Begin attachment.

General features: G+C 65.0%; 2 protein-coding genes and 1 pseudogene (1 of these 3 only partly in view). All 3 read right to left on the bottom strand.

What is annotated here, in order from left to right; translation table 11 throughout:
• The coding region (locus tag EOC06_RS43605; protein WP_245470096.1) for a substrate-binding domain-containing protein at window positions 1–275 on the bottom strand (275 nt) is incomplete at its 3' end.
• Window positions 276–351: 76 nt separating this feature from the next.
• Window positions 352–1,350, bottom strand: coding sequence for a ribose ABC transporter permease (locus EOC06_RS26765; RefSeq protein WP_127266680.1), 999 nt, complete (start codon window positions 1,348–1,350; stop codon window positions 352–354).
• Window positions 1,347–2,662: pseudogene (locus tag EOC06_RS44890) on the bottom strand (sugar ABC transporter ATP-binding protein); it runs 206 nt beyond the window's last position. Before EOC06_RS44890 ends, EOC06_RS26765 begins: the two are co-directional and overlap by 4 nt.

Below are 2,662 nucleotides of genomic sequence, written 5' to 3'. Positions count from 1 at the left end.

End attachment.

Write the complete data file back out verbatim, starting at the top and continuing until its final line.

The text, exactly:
General features: G+C 65.0%; 2 protein-coding genes and 1 pseudogene (1 of these 3 only partly in view). All 3 read right to left on the bottom strand.

What is annotated here, in order from left to right; translation table 11 throughout:
• The coding region (locus tag EOC06_RS43605; protein WP_245470096.1) for a substrate-binding domain-containing protein at window positions 1–275 on the bottom strand (275 nt) is incomplete at its 3' end.
• Window positions 276–351: 76 nt separating this feature from the next.
• Window positions 352–1,350, bottom strand: coding sequence for a ribose ABC transporter permease (locus EOC06_RS26765; RefSeq protein WP_127266680.1), 999 nt, complete (start codon window positions 1,348–1,350; stop codon window positions 352–354).
• Window positions 1,347–2,662: pseudogene (locus tag EOC06_RS44890) on the bottom strand (sugar ABC transporter ATP-binding protein); it runs 206 nt beyond the window's last position. Before EOC06_RS44890 ends, EOC06_RS26765 begins: the two are co-directional and overlap by 4 nt.

Below are 2,662 nucleotides of genomic sequence, written 5' to 3'. Positions count from 1 at the left end.